Create a Violence-Free Society


Create a Violence-Free Society


By Marissa Camilon
Staff Writer

Amidst the midterms, papers and parties, college students can find it hard to believe that just a 20-minute period can actually make our lives stress-free and easier. This was the message that was emphasized during the Art of Living Organization's talk, "Creating a Violence-Free Society."

With guest speaker international humanitarian Swami Pragyapad, this event strived to reach out to the UC Irvine community in order to establish a more peaceful and more harmonious environment for students and faculty.

While the talk was open to the public, it proved to be an intimate atmosphere for the organization and event-goers.

Sitting in a simple white chair in the front of the room, Pragyapad comfortably addressed real life issues that we struggle with in our everyday life. According to Pragyapad, we begin our lives as children constantly being told that we are to be calm and quiet, but never told how.

If that wasn't enough of a predicament, it is also human nature for us to constantly think about the things that we are told not to think about. These inner conflicts can cause us to feel immense stress and when the mind is disturbed, the effects can be seen in all aspects of life.

Pragyapad went on to explain the four factors that affect our state of mind. The type of food we eat can be very important. As a "gas" for our bodies and brains, eating the wrong kind of food can alter our behavior. Secondly, the quality of sleep that each of us receive can have a heavy impact on our lifestyle. Also, our breathing pattern can change our mindset. It is for us to recognize that when we are in a state of fear or anger, we can breathe a certain way.

We should also recognize that intentionally taking calm, deep breaths can help change our attitudes. In addition, our understanding of what our lives are about and who we are can have an effect on our state of mind. The more we feel we have a grasp on life, the more our minds can be at ease.

Just as a disturbed mind can cause unwanted side effects, a calm mind can make everything seem just that much better. With a clear mind, one can make decisions, study and even play better. Pragyapad's key tip to getting a good night's rest is simply to work hard. Another technique to having a stress-free mind is meditation, which he defined as the "art of doing nothing."

In 20-minutes of meditation, someone can get the same amount of rest as four hours of sleep. When asked what he thought about during meditation, Pragyapad replied that he would simply "observe whatever happens in the body."

So why don't more college students take advantage of the benefits from a simple meditation? "Because they think meditation is anti-enjoyment," said Pragyapad, who insists that this is far from the truth.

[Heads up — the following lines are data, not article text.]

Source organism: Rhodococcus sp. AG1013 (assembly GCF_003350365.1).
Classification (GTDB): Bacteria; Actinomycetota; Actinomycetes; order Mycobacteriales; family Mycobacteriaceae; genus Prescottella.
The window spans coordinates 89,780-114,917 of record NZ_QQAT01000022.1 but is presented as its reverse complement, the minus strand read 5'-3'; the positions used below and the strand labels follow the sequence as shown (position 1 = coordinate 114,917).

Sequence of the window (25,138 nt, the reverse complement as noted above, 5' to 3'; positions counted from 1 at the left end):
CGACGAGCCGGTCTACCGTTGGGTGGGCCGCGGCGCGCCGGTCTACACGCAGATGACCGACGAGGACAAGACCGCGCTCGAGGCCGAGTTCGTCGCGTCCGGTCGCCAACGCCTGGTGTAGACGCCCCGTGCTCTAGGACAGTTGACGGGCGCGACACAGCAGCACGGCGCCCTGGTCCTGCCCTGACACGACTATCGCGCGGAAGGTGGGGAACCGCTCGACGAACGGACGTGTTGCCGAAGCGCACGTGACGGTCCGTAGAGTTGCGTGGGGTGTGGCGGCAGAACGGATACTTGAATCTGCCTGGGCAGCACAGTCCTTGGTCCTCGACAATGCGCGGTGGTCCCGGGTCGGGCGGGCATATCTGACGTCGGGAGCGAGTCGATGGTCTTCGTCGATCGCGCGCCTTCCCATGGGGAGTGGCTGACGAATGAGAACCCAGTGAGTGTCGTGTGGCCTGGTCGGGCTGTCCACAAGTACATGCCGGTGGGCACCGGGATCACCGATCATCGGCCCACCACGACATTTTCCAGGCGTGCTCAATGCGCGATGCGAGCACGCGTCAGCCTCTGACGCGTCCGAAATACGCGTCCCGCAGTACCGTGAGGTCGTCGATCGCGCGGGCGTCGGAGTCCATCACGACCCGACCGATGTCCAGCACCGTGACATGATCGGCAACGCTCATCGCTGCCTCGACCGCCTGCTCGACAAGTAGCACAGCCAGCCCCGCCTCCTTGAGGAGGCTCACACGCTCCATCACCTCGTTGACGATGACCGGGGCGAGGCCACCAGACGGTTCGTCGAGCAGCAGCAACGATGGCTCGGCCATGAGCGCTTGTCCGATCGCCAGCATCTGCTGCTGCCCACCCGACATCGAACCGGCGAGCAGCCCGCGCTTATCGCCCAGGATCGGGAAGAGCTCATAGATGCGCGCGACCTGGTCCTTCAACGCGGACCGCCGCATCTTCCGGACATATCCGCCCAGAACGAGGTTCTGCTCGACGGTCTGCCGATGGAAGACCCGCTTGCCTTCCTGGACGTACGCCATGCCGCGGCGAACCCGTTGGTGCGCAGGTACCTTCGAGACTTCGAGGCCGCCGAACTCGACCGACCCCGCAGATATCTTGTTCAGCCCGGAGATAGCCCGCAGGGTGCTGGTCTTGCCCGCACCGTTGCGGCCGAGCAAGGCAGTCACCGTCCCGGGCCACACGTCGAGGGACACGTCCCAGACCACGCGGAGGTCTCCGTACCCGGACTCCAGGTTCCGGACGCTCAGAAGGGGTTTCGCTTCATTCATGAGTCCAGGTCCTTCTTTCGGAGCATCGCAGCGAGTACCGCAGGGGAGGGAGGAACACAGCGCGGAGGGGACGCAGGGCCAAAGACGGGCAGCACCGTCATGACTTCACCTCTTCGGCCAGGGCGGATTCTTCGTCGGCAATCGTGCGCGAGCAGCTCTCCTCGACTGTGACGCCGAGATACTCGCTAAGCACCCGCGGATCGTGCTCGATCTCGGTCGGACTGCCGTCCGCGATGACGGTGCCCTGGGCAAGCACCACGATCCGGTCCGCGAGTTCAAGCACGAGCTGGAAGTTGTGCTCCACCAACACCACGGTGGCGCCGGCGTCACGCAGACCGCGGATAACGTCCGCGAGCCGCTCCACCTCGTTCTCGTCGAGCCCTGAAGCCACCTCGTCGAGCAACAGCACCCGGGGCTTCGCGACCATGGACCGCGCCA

For Pragyapad, a calming mind allows him to handle his frustrations and even help his grades, while studying less. Meditation doesn't even require you to necessarily go anywhere exotic, as was evident from our group meditation in a classroom. He does warn, however, that first-time meditation can lead to a sensation of sleepiness from the calming of the mind, which "passes in a few minutes."

In regard to the recent "epidemic" of violence on high school and college campuses, Pragyapad sees meditation and other stress-relieving techniques as a means to help promote a stress-free university environment.

To curb the violence, Pragyapad believes that we have to do two things. First, we all have to accept responsibility for the violent overtones in society and stop pointing fingers at each other.

In accepting responsibility, we can all contribute to the change that needs to be done to better the community.

The second step is to reach out to those people who don't know how to handle their emotions. Pragyapad says that "most of us can curb our violence tendencies; others cannot." Realizing this, we must reach out to everyone, because as Pragyapad says, it "doesn't require many to make hell for all of us." Using the methods of stress relief and meditation that is promoted by the Art of Living Organization, these individuals can learn how to deal with stress and find alternatives to such violent tendencies.

Since the shooting at Virginia Tech University and suicide on the UCI campus, Matthew Scharpnick, a student at the Paul Merage School of Business and participant in the Art of Living Organization, says that the "whole foundation is putting forth an effort in the university [setting]."

Scharpnick continues that "with things like the Virginia Tech shooting, you can't say for sure, but maybe, if he had the tools [of meditation and breath exercises], things could've been different."

The Art of Living course is a six-day class that teaches a combination of yoga, meditation and breath techniques called Sudarshan Kriya. This course gives participants the skills to deal with stress and negative emotions.


Original Source: <a href=>New University - May 21, 2001</a>


Marissa Camilon




Sara Hood


Zachary Gale <>






Marissa Camilon, “Create a Violence-Free Society,” The April 16 Archive, accessed April 17, 2024,